For New York divorce cases commenced since January 23, 2016, a maintenance (alimony) guidelines formula will usually be applied to determine the amount and duration of maintenance. Schedule a consultation with me and I can calculate the amount and duration of maintenance following your divorce by applying a formula in this new statute to the facts of your case.

This new law, now only 20 months old, is embryonic. To date, there has not been enough time for high income divorce cases with maintenance issues to go to trial, and for aggrieved litigants to file appeals and for such appeals to be decided by appellate courts. There are no New York appellate court decisions interpreting this new statute at this time. As one of my attorney colleagues recently told me, divorce court is like the Wild West when he makes arguments in high income maintenance cases.

What happens when a spouse earns income that exceeds the current $178,000 statutory income cap? The statute says that the NY maintenance guidelines formula should only be applied to income up to $178,000, but gives the Judge discretion to apply general “statutory factors” (like marital standard of living, the present and future earning capacity of the parties, and tax consequences), not the guidelines formula, in deciding whether, and to what extent, to award maintenance based on income exceeding $178,000.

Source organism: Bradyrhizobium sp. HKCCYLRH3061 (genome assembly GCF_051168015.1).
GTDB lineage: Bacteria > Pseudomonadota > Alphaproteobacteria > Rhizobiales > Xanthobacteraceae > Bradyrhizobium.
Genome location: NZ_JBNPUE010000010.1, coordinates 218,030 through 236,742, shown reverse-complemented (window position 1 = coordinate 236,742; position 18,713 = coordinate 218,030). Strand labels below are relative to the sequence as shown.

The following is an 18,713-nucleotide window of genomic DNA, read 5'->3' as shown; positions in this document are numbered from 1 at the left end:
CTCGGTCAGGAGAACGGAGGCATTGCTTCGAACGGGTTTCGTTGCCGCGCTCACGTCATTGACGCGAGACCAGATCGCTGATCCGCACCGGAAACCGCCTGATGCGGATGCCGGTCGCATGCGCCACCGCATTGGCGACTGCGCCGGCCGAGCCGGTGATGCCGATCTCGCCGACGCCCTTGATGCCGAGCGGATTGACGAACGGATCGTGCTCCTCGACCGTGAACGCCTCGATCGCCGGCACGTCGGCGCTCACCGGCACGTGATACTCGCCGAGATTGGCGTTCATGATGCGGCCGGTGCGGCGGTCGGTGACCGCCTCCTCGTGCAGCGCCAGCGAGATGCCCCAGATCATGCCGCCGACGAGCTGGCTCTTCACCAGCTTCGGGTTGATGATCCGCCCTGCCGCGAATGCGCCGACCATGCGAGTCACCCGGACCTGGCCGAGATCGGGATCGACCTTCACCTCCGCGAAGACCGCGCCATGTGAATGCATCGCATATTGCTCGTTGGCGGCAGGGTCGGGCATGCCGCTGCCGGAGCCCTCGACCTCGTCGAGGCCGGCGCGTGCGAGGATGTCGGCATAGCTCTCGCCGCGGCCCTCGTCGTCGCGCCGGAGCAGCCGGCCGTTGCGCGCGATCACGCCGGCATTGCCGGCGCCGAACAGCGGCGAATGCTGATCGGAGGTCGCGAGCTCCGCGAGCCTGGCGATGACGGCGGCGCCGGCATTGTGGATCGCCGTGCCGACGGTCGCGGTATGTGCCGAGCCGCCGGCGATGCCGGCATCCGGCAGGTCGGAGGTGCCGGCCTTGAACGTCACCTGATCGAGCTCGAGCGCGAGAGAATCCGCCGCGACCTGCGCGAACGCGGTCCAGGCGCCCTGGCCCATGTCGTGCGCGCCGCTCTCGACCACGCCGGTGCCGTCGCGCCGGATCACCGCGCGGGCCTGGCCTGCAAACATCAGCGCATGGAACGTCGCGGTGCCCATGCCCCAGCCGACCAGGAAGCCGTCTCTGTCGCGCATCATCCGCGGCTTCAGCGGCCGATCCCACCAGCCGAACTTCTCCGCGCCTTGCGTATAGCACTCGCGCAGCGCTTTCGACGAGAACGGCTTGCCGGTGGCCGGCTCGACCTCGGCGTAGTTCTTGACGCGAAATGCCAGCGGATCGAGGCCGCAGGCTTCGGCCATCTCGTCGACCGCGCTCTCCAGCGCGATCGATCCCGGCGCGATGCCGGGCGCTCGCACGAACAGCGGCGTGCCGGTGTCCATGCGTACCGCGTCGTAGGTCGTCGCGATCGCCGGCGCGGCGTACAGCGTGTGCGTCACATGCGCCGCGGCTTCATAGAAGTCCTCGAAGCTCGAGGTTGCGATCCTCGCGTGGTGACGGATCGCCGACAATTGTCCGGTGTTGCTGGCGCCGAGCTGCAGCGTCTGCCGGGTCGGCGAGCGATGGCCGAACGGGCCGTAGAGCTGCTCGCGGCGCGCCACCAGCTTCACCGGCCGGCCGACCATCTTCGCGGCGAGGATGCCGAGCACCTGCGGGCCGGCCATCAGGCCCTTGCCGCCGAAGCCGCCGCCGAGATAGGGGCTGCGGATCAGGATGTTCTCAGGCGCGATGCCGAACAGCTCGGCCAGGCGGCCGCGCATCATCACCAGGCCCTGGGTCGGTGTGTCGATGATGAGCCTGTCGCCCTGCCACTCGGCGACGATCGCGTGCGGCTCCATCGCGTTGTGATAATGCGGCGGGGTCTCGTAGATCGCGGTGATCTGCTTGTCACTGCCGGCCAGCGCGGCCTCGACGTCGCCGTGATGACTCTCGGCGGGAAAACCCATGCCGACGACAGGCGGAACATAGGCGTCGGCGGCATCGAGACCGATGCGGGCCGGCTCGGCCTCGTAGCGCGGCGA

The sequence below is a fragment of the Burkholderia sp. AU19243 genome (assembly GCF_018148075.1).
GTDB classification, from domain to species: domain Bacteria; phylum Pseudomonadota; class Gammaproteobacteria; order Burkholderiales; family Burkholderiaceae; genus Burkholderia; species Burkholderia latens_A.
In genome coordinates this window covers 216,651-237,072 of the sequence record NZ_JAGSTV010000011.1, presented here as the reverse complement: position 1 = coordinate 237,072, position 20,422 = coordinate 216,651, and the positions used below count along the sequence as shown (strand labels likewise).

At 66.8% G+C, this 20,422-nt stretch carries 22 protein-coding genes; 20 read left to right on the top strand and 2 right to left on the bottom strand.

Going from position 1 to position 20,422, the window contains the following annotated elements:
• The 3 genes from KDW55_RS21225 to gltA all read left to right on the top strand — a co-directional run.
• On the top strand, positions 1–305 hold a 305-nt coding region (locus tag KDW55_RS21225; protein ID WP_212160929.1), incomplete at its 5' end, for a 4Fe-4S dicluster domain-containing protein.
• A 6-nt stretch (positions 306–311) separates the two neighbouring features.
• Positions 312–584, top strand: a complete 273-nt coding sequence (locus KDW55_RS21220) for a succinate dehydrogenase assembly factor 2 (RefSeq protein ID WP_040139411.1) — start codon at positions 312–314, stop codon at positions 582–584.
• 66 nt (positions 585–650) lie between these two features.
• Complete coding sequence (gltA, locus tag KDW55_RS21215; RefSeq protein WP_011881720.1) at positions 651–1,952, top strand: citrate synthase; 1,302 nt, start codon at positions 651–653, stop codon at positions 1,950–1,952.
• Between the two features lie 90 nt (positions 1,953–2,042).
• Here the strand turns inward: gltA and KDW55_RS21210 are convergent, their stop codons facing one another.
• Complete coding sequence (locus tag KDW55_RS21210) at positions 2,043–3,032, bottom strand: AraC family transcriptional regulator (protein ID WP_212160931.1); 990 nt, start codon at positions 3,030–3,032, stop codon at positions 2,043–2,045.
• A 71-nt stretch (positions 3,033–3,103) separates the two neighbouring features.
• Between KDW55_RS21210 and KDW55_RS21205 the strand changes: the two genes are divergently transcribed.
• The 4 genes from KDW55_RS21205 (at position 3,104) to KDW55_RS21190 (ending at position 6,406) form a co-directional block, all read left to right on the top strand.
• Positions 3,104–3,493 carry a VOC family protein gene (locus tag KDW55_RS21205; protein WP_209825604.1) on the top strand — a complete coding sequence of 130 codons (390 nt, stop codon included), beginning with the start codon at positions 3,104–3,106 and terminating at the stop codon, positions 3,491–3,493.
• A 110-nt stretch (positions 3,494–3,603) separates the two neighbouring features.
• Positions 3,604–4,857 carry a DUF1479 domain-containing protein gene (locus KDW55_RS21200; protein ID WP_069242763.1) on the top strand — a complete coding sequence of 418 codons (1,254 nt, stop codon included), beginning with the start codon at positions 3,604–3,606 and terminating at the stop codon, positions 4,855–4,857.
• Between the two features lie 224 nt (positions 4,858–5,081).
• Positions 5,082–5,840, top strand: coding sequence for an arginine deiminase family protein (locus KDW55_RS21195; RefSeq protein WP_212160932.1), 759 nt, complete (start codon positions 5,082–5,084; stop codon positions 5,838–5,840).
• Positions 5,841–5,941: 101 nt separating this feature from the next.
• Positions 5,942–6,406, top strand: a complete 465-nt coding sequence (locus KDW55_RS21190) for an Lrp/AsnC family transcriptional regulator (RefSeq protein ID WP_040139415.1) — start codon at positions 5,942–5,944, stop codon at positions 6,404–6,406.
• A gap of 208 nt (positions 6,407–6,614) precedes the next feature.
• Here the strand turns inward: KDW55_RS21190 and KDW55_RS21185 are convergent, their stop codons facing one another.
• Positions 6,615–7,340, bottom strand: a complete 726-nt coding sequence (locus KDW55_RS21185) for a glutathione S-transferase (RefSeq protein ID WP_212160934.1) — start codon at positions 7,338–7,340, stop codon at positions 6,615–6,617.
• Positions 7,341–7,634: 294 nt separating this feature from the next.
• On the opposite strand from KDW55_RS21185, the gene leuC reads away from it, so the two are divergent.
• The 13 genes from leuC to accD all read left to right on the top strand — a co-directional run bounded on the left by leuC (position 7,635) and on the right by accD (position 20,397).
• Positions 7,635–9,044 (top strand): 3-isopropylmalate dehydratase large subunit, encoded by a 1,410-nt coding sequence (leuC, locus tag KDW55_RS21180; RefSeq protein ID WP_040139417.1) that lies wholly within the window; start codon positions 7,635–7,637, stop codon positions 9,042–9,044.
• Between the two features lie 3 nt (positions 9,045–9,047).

Guns are blazing in the Wild West when lawyers and judges say things, with conviction, that fly in the face of the explicit language of the statute.

I recently attended a lecture by a very intelligent and highly esteemed Judge who shared his personal belief that maintenance and child support statutory income caps are low, and that if he was going to deviate from such guidelines formulas in determining maintenance and child support, which he has the power to do, he would tend to deviate upward and award more support for a longer period of time than the statute provides. He acknowledged that his view may not be consistent with future appellate rulings.

Court Attorney Referees (in Westchester County) and Judges at preliminary divorce court appearances may ignore the statutory income cap and apply the guidelines formula to income exceeding $178,000, even though the statute says not to do so. I recently locked horns with a divorce lawyer who swore that courts are disregarding the statutory income cap and awarding maintenance on all income. I believe she was telling the truth to the extent that what she was advocating was her truth consistent with her experience in court.

In the next year or two, it is likely that New York appellate courts will render decisions that will shed much light on how, to what extent, and under what circumstances, post-divorce maintenance will be awarded based on income exceeding $178,000. However, until then, it’s the Wild West.